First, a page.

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The Supervisory Relationship is the Key to Employee Engagement

I begin this blog with a declaration that I intend to validate throughout the body of this entry: The key to employee engagement is emotional commitment which is in turn most closely linked to discretionary effort.Rewards, transactional positive reinforcement (supervisor occasionally using verbal reinforcement), and incentives in general do not change behavior in the long term; the biochemistry of the brain—serotonin, dopamine, and other neurotransmitters—the chemicals of employee engagement, of emotions and learning—are most effectively catalyzed through ongoing manager activities and attributes. Reinforcing work dialogs, which in turn build reinforcing manager-employee relationships, are the most effective means of eliciting employee emotional commitment to the job and the organization.

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How to Deliver Positive Reinforcement That Works!

Most supervisors want to be well-liked by their employees. Many of us don't have a likable personality; we are not well suited to be supervisors. We either don't have the social skills or we are too impatient or we are too perfectionistic. But, we have the job and we're doing our best.

We're told supervisors who get the highest levels of performance from their employees use positive reinforcement (R+). The problems is, positive reinforcement does not work--your efforts to R+ someone are not effective--if you have a poor relationship with the person you are trying to R+. Your relationship with an employee does not improve just because you try to positively reinforce them.

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Preparing for Management Self-Development

In my last blog, Engaging Supervisory Interactions, I presented the rationale for having productive conversations with your direct reports. Most supervisors will have to gradually develop the ability to talk with employees in this manner; it is a new skill set for most of us. If you are fortunate enough to work for a company that implements an initiative surrounding this process, it will be much easier.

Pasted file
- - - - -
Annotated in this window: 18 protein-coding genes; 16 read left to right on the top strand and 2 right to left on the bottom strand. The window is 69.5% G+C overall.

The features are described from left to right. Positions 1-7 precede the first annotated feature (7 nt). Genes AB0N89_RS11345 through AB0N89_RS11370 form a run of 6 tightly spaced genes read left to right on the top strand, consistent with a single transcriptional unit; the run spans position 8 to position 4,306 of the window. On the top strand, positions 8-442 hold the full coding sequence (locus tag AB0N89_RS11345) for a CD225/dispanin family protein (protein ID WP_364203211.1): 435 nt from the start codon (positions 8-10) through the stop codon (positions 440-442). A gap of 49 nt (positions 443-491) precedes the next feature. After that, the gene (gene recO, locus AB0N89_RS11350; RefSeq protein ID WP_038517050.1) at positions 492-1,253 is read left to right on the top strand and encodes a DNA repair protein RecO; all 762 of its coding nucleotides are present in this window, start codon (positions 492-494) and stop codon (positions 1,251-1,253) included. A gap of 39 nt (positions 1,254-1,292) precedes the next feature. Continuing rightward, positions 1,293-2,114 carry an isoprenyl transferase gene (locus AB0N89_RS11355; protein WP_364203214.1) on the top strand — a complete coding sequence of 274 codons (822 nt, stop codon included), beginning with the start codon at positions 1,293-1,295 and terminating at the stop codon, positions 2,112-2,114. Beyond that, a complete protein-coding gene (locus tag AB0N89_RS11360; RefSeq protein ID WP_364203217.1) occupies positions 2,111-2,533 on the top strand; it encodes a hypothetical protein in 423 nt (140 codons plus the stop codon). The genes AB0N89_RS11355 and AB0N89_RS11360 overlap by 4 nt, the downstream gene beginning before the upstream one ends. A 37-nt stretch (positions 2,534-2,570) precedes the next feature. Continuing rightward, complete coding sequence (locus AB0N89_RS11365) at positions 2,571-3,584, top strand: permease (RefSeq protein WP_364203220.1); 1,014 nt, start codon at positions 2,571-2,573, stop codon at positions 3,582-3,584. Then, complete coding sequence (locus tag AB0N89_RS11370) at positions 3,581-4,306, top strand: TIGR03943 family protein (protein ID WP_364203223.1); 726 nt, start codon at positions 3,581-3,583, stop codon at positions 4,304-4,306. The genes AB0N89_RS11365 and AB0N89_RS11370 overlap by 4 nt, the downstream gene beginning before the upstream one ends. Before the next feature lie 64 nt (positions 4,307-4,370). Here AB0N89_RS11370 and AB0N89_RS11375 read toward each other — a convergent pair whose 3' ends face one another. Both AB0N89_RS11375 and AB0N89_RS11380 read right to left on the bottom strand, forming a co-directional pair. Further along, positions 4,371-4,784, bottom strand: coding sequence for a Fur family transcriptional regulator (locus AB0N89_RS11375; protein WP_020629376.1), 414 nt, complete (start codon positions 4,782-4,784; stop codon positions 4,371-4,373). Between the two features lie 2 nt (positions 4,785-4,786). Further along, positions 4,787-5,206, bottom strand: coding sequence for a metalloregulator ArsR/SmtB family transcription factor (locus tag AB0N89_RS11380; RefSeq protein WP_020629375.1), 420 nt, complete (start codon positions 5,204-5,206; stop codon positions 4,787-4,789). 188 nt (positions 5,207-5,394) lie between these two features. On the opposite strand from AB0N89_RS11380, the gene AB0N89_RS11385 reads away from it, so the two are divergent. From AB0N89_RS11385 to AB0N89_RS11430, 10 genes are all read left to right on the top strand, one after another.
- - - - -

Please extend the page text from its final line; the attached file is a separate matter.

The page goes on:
I recently spent several days in a manufacturing plant in America—in a company that says and does all the things fashionable to create employee engagement. As I had occasion to talk with the front line employees, they expressed dissatisfaction in regard to supervisory interpersonal behavior. The supervisor’s peers corroborated the employee’s concerns.

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Engaging Supervisory Interactions

Positive reinforcement works; it fulfills every employee’s basic need to feel valued—cared about by the organization, their supervisor and leadership. When positive reinforcement is delivered while the behavior is occurring, it acknowledges the employees contribution in real time; it captures the moment when a valued added behavior—discretionary effort—can be encouraged or discouraged.

As discussed in my last blog most positive verbal comments are usually delivered after a behavior has occurs—when the employee is no longer engaged in the behavior. The supervisor is acknowledging the performance result that was created by one or more effective employee behaviors. Positive verbal recognition is a more accurate description of the supervisor’s action.

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